How does a corporation differ from a sole proprietorship or partnership?
A corporation differs from a sole proprietorship or a partnership in that it is a legal entity, regarded much like an individual, and it is owned by individual stockholders, each of whom faces limited liability for the firm's debts.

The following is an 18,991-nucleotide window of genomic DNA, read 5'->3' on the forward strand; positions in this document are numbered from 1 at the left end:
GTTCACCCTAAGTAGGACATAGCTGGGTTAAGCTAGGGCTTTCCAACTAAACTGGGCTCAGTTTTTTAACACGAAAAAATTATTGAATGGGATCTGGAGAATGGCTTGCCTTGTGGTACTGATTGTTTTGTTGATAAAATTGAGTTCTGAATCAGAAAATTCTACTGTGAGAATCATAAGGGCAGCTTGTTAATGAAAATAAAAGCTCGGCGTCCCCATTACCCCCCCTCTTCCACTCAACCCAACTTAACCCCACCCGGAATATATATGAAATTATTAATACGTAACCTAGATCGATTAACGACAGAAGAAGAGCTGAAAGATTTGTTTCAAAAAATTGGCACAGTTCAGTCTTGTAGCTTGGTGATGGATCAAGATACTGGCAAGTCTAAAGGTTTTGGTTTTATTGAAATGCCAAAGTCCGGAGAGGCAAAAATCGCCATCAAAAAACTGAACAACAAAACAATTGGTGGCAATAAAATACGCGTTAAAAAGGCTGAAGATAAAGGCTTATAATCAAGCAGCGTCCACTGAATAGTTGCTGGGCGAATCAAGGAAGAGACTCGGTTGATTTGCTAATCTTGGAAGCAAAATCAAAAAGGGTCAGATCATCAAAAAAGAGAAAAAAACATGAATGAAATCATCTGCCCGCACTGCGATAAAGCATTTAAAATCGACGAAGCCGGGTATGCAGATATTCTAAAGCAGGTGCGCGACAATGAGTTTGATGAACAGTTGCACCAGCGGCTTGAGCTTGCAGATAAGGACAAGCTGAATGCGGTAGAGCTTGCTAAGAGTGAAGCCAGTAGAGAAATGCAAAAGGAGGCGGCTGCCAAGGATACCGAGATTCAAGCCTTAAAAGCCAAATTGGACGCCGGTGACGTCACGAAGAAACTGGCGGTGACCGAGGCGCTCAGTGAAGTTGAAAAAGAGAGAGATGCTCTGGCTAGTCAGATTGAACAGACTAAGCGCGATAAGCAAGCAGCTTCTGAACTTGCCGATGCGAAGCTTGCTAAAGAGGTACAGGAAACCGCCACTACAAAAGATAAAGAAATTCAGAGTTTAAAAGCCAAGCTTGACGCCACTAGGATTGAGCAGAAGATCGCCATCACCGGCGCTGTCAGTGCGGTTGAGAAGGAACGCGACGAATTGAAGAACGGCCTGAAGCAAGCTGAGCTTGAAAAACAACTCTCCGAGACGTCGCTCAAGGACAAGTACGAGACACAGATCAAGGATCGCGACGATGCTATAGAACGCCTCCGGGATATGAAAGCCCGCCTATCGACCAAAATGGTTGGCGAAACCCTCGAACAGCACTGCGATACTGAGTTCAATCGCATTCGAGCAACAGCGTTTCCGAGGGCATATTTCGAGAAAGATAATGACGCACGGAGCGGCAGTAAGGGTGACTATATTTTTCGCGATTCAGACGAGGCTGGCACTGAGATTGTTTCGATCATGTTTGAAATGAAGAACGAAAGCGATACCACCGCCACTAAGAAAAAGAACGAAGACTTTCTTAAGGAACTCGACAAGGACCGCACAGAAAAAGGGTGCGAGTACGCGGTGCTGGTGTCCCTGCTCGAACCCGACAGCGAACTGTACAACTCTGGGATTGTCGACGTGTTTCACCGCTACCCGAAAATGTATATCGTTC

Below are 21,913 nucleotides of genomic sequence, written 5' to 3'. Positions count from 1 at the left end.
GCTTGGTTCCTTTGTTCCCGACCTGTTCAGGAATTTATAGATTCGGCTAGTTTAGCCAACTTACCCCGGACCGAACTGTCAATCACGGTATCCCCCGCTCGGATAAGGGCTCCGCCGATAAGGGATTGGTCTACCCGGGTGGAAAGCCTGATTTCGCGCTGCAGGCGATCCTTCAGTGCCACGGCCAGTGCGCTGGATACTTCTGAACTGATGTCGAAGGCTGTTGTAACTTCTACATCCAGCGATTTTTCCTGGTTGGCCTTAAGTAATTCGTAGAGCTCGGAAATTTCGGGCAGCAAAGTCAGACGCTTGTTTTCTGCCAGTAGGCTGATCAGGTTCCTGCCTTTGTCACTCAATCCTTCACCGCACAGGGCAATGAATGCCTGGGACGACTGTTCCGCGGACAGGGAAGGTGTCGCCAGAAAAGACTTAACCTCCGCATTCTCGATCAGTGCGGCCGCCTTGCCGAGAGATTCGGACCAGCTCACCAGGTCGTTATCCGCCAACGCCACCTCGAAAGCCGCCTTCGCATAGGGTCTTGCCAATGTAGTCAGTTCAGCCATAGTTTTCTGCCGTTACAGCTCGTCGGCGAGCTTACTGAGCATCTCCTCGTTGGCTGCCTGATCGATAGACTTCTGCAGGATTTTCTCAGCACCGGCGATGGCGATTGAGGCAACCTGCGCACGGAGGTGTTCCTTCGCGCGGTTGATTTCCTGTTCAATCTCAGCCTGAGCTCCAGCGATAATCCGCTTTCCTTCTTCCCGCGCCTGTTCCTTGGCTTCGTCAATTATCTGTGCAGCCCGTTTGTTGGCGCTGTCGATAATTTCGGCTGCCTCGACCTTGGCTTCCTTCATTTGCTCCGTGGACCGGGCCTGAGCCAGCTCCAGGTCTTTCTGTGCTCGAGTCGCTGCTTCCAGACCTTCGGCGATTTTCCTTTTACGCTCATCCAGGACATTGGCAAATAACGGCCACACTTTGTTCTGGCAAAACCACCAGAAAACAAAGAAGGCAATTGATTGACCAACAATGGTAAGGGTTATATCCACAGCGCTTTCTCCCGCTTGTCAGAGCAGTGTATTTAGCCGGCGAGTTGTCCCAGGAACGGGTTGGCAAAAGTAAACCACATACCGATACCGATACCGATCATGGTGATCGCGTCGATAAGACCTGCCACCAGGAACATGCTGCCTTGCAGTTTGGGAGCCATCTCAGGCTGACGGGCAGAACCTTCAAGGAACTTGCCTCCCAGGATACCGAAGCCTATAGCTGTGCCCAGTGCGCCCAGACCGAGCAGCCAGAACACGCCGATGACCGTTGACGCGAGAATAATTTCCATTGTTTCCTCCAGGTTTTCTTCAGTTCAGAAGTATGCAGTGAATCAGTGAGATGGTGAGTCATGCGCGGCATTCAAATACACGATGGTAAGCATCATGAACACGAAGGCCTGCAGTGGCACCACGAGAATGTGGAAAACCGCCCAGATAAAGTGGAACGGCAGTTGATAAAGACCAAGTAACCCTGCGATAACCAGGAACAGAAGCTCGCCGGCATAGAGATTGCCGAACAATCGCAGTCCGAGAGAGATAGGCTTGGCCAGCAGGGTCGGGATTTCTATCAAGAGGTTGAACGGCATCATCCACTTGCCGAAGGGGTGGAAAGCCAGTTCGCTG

Corporation is an organization, legal entity, in which there multiple people that are owners of that corporation. In a corporation, many people own part of the corporation i.e. have stocks (or shares) that represent ownership of the corporation thus making them shareholders. Each stock represents certain percentage that an individual owns. This percentage can come in the equal share – meaning that every person owns equal part of the company or that each person has unequal part of the company (one has 5%, other 2%, some may one 20%, etc.). Every shareholder has liability, is responsible, for the debts and liability of the corporation in the amount of their share. A corporation differs from sole proprietorship because a corporation is a legal entity which is separate from the owners. When a corporation goes bankrupt, the owners of the share only lose in the amount of their shares which means they have limited liability while in sole proprietorship owner has unlimited liability.